Jok required forcible steering towards Nigel as he is easily star-struck and a fair few alcoholic beverages to loosen his tongue. Jok proceeded to declare his love for Nigel, his willingness to write Nigel’s biography in his own blood, persisted to interrupt the great man in his giddy enthusiasm as he did with Ray Parlour a month earlier and decided he was pally enough with Nigel to call him Nige – repeatedly.
To some this might have been embarrassing, to us it was hilarious. We all shared knowing looks and laughed raucously as Jok attempted to insert himself into Nigel’s life with courage you would not have believed he possessed had you seen him melt into a puddle of his own mess when Nigel first entered the bar. Jok is one of the nicest and most genuine people you will ever meet and we all love him for his idiosyncrasies and so it seems did Nigel.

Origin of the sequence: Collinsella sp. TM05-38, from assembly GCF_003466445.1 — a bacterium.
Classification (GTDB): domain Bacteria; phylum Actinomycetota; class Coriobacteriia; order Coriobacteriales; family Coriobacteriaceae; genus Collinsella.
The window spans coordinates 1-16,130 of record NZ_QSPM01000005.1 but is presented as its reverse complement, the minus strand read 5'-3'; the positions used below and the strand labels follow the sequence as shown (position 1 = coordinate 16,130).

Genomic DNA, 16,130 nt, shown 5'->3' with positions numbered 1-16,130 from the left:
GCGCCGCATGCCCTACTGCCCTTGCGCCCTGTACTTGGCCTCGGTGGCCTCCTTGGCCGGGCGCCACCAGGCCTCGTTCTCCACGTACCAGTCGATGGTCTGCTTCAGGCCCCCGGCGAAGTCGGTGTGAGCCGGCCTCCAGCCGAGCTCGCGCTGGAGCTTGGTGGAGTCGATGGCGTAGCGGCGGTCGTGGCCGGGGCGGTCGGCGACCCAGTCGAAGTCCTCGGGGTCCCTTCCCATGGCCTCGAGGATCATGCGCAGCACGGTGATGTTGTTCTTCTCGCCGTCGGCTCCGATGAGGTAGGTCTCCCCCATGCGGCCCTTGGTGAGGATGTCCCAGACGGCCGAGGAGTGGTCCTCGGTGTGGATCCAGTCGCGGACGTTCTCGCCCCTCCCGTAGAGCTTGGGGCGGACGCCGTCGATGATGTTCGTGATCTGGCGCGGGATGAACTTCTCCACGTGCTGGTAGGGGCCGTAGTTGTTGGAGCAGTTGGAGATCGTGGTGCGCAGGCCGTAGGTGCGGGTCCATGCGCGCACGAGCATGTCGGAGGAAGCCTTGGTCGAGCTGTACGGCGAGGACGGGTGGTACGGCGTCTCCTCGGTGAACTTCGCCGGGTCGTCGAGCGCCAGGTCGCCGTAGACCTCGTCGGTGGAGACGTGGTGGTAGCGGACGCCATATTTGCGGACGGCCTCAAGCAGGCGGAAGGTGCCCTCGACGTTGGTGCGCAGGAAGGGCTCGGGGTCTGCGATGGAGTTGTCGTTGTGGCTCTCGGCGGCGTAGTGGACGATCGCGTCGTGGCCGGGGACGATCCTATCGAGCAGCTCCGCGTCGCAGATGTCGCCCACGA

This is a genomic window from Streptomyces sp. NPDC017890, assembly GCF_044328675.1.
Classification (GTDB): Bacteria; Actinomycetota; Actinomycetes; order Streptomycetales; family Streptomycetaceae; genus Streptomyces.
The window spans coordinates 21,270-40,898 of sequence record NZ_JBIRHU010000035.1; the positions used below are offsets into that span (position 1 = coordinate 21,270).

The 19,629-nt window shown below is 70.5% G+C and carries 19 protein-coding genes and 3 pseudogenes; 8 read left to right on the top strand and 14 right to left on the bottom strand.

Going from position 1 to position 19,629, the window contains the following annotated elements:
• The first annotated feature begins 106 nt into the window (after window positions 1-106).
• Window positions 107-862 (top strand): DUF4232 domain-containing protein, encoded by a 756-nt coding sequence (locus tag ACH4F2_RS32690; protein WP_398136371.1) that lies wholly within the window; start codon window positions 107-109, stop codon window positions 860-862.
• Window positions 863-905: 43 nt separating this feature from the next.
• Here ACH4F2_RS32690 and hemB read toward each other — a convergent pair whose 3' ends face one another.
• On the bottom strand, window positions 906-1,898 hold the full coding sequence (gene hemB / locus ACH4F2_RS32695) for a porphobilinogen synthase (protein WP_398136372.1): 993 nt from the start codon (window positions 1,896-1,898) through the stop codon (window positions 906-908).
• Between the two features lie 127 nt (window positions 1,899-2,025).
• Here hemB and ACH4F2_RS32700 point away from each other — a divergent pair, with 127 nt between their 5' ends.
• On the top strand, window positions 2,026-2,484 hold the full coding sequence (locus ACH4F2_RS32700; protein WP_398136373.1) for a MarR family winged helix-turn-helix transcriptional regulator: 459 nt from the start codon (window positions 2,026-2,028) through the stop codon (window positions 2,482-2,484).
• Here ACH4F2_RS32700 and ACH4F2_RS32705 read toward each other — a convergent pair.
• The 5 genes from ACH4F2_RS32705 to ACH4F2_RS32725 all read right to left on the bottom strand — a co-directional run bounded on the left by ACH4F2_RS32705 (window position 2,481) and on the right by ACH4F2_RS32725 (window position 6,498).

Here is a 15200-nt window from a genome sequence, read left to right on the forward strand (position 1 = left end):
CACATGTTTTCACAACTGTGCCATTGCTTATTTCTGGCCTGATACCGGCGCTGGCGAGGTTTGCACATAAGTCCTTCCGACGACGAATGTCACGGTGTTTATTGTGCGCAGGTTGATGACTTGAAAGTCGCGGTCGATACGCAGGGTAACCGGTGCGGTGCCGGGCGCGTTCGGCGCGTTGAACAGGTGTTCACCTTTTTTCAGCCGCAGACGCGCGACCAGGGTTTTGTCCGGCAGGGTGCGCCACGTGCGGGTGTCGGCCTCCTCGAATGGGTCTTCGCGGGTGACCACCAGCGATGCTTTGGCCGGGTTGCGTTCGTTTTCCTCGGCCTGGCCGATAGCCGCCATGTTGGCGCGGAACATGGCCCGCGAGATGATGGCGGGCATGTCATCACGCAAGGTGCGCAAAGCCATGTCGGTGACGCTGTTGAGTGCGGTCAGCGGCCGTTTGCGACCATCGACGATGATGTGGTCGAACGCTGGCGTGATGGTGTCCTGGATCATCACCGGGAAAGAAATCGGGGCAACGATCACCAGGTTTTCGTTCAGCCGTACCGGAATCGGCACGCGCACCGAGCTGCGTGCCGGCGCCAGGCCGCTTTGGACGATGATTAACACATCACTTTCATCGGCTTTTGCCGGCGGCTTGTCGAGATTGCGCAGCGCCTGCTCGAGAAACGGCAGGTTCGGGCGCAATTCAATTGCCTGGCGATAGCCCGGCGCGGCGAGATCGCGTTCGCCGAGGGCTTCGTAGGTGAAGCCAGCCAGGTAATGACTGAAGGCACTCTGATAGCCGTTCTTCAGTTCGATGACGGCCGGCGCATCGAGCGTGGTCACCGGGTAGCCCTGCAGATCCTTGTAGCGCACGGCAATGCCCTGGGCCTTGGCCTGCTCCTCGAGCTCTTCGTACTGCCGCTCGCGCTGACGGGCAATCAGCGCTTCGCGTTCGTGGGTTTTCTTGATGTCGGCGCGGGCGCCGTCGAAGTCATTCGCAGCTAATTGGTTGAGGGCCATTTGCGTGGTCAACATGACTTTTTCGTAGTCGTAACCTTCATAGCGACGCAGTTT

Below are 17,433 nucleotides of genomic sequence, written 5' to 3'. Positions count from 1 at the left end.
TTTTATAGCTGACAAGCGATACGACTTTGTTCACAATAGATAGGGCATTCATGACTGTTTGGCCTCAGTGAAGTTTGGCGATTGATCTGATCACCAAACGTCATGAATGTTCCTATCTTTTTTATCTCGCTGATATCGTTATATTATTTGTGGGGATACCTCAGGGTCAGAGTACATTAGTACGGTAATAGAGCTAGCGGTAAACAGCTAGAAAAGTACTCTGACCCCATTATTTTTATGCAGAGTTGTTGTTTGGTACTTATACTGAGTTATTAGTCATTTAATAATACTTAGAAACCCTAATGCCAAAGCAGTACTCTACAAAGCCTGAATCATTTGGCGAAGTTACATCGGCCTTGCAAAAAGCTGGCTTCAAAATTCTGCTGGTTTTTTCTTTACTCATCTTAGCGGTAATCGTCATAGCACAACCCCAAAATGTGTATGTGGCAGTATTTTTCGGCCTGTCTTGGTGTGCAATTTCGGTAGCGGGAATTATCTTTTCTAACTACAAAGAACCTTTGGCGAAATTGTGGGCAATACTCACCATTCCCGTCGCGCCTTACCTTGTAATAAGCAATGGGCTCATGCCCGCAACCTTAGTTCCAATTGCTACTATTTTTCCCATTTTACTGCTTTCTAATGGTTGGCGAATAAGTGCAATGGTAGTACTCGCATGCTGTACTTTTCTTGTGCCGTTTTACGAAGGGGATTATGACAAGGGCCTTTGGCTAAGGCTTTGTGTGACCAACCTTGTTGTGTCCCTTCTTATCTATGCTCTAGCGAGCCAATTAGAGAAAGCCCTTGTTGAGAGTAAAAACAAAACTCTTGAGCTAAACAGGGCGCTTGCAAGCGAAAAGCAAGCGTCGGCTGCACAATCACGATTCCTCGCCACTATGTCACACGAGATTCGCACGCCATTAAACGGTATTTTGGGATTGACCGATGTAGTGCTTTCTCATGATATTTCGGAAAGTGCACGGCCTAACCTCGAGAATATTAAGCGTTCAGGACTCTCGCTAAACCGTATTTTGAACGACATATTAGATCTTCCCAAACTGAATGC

As we have found with our podcast over the past year, few people can march in tune with our brand of humour without sinking beneath the surface and being trampled by the parade of quick wit, alternative comedy and sharp put-downs but Nigel was more than up to the task.
He took our raillery and the eccentricities of Jok in his stride and joined in with the friendly Jok-mocking (as well as ribbing me about my early results as I grow out a moustache – heck yeah!) imperturbably. To the delight of the baying crowd encircling him he deflated Jok with a masterful touch as he informed the swelling mass before him he had not laughed at his jokes but merely tittered or grimaced.
Nigel regaled us with tales of his time at Arsenal, laughing heartily when we asked him about the defensive training methods of Wenger, explaining how that still of him flinching at Di Canio was actually him steeling himself for a punch that never came and how hard it was to play in an unfamiliar position exclaiming along the way that certain players unfairly get short shrift when played out of position. When asked about his favourite goal he mentioned one that drew blanks from most of the crowd and strained looks from others who had hazy recollections of it.